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Many things can go wrong during the process of creating new products, services or business models. Let me give you ten examples from my own experience. You may recognize this as an array of all too familiar scenarios. If so, rest assured, you are not alone.
1. We´re not sure what we want.
Ideation of new products and services happens ad hoc, usually at a time when a problem arises or the turnover decreases suddenly or when a competitor enters the market unexpectedly. The first question is: "What now?" Then the creed becomes: "We'll get Smith to create a list." From this moment it becomes clear that any current strategic business plans no longer provide much direction for innovation. Ultimately, the lack of clear directives leads to random thought processes and frustration. Frustration because the management, further down in the innovation process, decided to concentrate on something else than what you were focusing on before.
2. We keep coming up with the same thing again and again.
When there is a need to get ideas for new products and services, a group of people are summoned together for a brainstorming session. This session usually takes place during a long and tiring day. It's usually the same mix of colleagues, (known as the creative team) who are brought together, but nothing ever seems to materialize. That's because when you attempt to brainstorm with close colleagues you run the risk of becoming easily irritated by the predictability that comes from knowing one another´s personalities and preferences too well. Everyone automatically makes a dash for the same goal. The result is that nothing new appears and everyone leaves the meeting disappointed. At these moments they share a feeling of failure, which no one is able to prevent.
3. Sticking to conventions.
Organizations have ample customer information at their disposal, do regular research into the market and are in daily contact with customers, but this process has become routine. Companies pay more attention to their current market share and what the competitor is doing right now. Products start to look alike because everyone is copying each other´s market successes. This in turn leads to common conventions in the market while the organization loses sight of what the customer really wants. As a result of this tunnel vision, management develops a 'blind spot'. This makes room for a new competitor to appear unexpectedly with another kind of product, which just might meet some changing demand in the market.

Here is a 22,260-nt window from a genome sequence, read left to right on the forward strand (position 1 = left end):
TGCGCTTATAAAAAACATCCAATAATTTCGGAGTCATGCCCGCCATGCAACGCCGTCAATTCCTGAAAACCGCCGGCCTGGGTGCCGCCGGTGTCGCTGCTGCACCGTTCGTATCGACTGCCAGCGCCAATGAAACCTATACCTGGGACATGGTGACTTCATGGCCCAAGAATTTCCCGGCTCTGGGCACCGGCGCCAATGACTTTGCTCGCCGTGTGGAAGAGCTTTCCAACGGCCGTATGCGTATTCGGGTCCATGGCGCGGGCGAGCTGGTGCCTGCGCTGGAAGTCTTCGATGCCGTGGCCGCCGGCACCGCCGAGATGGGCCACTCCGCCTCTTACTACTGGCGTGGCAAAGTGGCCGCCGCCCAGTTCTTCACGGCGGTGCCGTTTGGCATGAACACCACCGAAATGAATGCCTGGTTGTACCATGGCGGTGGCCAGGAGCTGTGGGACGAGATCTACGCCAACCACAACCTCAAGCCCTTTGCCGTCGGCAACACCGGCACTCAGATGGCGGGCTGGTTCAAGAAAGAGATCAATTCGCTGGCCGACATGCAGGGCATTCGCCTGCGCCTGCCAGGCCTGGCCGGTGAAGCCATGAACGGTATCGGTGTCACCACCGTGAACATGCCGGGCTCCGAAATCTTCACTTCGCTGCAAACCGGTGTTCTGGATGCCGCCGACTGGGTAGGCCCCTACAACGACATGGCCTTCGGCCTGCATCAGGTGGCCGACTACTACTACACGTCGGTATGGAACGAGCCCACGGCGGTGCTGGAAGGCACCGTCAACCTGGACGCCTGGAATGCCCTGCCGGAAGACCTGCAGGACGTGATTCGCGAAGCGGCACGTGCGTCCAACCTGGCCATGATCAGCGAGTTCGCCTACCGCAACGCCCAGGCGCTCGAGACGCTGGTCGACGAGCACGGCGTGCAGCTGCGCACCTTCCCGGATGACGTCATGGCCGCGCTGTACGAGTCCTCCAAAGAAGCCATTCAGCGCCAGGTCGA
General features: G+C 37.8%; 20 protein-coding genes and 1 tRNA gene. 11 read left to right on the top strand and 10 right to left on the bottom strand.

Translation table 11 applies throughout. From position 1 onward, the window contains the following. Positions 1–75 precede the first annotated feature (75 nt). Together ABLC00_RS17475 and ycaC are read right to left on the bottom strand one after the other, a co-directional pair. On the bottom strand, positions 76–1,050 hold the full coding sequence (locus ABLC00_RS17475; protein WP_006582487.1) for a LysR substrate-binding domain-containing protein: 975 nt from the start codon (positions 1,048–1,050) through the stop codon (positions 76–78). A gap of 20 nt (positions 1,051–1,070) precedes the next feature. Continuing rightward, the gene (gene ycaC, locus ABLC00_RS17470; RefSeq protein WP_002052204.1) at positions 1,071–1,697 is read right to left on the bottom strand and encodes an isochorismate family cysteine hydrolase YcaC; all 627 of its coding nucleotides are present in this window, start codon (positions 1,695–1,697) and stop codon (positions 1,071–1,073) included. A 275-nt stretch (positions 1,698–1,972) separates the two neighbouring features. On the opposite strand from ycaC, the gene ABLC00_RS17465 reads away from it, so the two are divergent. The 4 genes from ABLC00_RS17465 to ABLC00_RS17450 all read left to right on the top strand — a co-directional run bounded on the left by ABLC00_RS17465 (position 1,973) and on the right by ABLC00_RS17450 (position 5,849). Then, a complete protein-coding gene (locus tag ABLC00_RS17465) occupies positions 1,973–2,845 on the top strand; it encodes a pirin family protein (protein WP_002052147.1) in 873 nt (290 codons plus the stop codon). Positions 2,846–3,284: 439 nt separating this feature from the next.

4. The dominator.
Not everyone will be given a fair chance at a brainstorming session unless there is an expert facilitator. In most cases the dominating forces are either the extroverts or the highest managers. This makes things extremely difficult and tactically awkward for the manager in charge of leading the session. Especially when his or her manager has to have the final say in the brainstorming session and the rest of the group is silenced.
5. The negative spiral.
There are brainstorming sessions where everyone has his say. After all, this is the reason for the brainstorming session, isn't it? Indeed, when you carefully listen, you can start building on the product ideas put forth by others. However, the risk involved is that ideas will be judged with immediate criticism. Remarks such as: 'That doesn´t work for us', 'We´ve tried it before', 'We´ll never get permission to do that', or 'there´s no way that can be done'. In reality, these negative statements squash real creativity. A spiral of negativity kills any chance of creativity because everyone is silenced within a short period of time.
6. We´ve got hundreds of post-its. Now what do we do?